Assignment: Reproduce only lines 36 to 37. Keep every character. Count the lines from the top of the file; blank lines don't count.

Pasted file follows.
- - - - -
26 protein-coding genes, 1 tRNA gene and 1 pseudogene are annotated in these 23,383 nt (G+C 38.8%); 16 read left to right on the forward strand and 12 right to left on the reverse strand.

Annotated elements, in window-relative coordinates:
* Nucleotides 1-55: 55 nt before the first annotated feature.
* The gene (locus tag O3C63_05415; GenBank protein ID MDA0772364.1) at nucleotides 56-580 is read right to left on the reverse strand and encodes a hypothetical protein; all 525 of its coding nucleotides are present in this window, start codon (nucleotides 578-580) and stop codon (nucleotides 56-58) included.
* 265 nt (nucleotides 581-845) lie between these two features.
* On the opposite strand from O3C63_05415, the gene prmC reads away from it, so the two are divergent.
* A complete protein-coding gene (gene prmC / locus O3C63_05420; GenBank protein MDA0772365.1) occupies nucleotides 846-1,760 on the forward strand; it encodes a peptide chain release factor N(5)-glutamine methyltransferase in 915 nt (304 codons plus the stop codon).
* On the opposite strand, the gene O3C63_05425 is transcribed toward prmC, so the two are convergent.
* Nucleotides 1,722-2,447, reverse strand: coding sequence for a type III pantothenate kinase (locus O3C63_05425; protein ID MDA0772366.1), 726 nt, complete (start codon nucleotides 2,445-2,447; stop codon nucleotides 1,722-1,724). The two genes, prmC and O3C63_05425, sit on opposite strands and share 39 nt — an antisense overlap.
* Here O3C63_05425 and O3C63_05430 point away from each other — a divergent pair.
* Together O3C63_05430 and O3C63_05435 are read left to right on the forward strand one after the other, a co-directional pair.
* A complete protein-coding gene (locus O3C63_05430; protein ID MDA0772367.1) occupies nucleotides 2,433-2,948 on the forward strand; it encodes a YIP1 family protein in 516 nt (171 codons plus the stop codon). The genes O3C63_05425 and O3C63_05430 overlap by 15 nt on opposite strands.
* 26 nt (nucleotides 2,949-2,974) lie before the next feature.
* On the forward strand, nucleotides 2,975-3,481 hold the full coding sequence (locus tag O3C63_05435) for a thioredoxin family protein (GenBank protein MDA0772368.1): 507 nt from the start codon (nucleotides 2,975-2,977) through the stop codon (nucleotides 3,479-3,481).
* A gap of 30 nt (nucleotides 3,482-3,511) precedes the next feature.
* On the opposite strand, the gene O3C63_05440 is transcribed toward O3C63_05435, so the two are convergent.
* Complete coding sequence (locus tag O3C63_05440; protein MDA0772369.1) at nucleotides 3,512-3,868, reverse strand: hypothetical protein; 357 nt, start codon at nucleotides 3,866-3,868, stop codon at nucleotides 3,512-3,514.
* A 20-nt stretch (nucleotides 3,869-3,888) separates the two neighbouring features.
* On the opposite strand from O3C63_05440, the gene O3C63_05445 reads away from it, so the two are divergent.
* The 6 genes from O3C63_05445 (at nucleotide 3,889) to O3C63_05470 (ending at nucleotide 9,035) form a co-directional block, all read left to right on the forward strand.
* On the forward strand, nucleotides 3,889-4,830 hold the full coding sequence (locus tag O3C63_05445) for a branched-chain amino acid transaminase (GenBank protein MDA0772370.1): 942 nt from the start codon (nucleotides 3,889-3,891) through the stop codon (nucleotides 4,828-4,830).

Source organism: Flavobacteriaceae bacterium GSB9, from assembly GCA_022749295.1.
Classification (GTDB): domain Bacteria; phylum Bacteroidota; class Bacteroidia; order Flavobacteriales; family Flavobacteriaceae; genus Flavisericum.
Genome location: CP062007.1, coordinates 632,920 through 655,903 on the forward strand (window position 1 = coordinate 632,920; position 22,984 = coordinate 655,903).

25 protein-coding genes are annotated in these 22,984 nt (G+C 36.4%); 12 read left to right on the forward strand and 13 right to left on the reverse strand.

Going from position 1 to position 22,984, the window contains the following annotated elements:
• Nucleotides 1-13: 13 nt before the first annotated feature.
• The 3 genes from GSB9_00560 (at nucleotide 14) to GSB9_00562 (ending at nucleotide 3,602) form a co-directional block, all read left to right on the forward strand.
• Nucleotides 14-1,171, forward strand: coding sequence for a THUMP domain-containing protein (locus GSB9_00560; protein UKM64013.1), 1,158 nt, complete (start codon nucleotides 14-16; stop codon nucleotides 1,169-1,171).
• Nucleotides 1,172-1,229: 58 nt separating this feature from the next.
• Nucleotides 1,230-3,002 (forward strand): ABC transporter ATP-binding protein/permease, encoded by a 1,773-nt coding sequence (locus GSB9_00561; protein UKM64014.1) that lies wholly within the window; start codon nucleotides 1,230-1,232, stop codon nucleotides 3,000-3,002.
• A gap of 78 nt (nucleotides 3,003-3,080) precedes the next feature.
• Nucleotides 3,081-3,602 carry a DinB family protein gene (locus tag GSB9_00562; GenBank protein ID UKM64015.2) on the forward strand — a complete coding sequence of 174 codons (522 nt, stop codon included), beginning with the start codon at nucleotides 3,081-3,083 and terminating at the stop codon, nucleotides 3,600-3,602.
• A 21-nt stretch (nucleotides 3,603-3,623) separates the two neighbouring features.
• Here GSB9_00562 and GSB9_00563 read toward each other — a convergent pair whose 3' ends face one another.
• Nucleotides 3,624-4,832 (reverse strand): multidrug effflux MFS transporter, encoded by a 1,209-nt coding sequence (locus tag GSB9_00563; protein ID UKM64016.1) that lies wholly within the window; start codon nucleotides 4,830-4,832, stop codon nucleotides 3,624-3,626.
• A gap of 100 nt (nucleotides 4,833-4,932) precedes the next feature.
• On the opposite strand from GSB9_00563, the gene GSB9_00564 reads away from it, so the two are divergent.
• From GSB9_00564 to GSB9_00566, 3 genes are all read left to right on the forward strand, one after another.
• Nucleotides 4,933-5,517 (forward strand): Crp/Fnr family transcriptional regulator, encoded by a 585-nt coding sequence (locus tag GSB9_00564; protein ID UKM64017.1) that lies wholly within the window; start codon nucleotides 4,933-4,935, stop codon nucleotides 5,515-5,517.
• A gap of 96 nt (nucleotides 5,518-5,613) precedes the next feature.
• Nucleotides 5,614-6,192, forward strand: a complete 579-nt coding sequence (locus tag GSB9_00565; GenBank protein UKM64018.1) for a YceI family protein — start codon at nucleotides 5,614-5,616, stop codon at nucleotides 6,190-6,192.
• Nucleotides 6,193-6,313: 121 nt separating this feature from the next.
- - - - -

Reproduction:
• Nucleotides 3,624-4,832 (reverse strand): multidrug effflux MFS transporter, encoded by a 1,209-nt coding sequence (locus tag GSB9_00563; protein ID UKM64016.1) that lies wholly within the window; start codon nucleotides 4,830-4,832, stop codon nucleotides 3,624-3,626.
• A gap of 100 nt (nucleotides 4,833-4,932) precedes the next feature.